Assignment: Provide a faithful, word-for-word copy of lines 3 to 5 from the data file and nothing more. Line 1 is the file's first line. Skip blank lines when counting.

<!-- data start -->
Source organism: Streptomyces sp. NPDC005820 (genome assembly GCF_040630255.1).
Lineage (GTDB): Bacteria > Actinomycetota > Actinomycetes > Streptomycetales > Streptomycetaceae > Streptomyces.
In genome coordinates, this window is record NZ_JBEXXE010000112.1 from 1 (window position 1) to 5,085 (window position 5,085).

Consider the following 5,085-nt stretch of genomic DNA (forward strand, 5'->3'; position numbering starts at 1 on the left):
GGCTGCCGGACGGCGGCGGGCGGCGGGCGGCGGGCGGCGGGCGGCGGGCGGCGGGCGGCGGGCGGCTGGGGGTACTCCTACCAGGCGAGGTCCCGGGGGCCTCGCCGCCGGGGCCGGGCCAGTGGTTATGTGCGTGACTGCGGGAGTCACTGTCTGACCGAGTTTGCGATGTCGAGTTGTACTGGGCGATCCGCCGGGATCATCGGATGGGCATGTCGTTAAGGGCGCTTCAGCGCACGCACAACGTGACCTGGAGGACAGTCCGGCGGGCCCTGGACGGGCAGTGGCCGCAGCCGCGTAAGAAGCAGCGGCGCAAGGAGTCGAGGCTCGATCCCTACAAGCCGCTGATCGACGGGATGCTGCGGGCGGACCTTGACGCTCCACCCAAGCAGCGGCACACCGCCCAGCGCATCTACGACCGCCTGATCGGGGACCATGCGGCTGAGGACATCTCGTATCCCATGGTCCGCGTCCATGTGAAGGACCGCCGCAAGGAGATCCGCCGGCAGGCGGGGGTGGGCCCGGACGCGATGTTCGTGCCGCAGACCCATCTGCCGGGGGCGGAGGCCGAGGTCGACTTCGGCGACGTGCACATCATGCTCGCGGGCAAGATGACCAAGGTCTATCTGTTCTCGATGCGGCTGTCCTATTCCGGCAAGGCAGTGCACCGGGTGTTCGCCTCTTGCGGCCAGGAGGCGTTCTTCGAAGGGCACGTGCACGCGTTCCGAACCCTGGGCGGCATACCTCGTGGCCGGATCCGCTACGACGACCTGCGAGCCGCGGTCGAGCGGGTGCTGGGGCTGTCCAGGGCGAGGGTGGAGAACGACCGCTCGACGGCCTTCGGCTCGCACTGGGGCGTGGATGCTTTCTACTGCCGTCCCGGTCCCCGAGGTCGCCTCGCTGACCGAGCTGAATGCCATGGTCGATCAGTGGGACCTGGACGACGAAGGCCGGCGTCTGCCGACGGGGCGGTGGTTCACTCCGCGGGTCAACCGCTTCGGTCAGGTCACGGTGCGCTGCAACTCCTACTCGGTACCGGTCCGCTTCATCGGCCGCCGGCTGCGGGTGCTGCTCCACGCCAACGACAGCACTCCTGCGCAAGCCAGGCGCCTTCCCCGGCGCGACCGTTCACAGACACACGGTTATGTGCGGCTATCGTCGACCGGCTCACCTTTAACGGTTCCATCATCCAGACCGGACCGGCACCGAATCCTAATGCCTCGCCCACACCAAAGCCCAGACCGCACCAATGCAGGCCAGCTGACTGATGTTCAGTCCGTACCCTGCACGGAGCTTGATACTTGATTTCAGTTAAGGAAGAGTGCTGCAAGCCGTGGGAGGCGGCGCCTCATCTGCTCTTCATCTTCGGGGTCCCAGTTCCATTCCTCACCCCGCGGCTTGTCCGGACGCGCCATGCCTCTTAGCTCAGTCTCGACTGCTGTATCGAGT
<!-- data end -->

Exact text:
In genome coordinates, this window is record NZ_JBEXXE010000112.1 from 1 (window position 1) to 5,085 (window position 5,085).

Consider the following 5,085-nt stretch of genomic DNA (forward strand, 5'->3'; position numbering starts at 1 on the left):
GGCTGCCGGACGGCGGCGGGCGGCGGGCGGCGGGCGGCGGGCGGCGGGCGGCGGGCGGCGGGCGGCTGGGGGTACTCCTACCAGGCGAGGTCCCGGGGGCCTCGCCGCCGGGGCCGGGCCAGTGGTTATGTGCGTGACTGCGGGAGTCACTGTCTGACCGAGTTTGCGATGTCGAGTTGTACTGGGCGATCCGCCGGGATCATCGGATGGGCATGTCGTTAAGGGCGCTTCAGCGCACGCACAACGTGACCTGGAGGACAGTCCGGCGGGCCCTGGACGGGCAGTGGCCGCAGCCGCGTAAGAAGCAGCGGCGCAAGGAGTCGAGGCTCGATCCCTACAAGCCGCTGATCGACGGGATGCTGCGGGCGGACCTTGACGCTCCACCCAAGCAGCGGCACACCGCCCAGCGCATCTACGACCGCCTGATCGGGGACCATGCGGCTGAGGACATCTCGTATCCCATGGTCCGCGTCCATGTGAAGGACCGCCGCAAGGAGATCCGCCGGCAGGCGGGGGTGGGCCCGGACGCGATGTTCGTGCCGCAGACCCATCTGCCGGGGGCGGAGGCCGAGGTCGACTTCGGCGACGTGCACATCATGCTCGCGGGCAAGATGACCAAGGTCTATCTGTTCTCGATGCGGCTGTCCTATTCCGGCAAGGCAGTGCACCGGGTGTTCGCCTCTTGCGGCCAGGAGGCGTTCTTCGAAGGGCACGTGCACGCGTTCCGAACCCTGGGCGGCATACCTCGTGGCCGGATCCGCTACGACGACCTGCGAGCCGCGGTCGAGCGGGTGCTGGGGCTGTCCAGGGCGAGGGTGGAGAACGACCGCTCGACGGCCTTCGGCTCGCACTGGGGCGTGGATGCTTTCTACTGCCGTCCCGGTCCCCGAGGTCGCCTCGCTGACCGAGCTGAATGCCATGGTCGATCAGTGGGACCTGGACGACGAAGGCCGGCGTCTGCCGACGGGGCGGTGGTTCACTCCGCGGGTCAACCGCTTCGGTCAGGTCACGGTGCGCTGCAACTCCTACTCGGTACCGGTCCGCTTCATCGGCCGCCGGCTGCGGGTGCTGCTCCACGCCAACGACAGCACTCCTGCGCAAGCCAGGCGCCTTCCCCGGCGCGACCGTTCACAGACACACGGTTATGTGCGGCTATCGTCGACCGGCTCACCTTTAACGGTTCCATCATCCAGACCGGACCGGCACCGAATCCTAATGCCTCGCCCACACCAAAGCCCAGACCGCACCAATGCAGGCCAGCTGACTGATGTTCAGTCCGTACCCTGCACGGAGCTTGATACTTGATTTCAGTTAAGGAAGAGTGCTGCAAGCCGTGGGAGGCGGCGCCTCATCTGCTCTTCATCTTCGGGGTCCCAGTTCCATTCCTCACCCCGCGGCTTGTCCGGACGCGCCATGCCTCTTAGCTCAGTCTCGACTGCTGTATCGAGT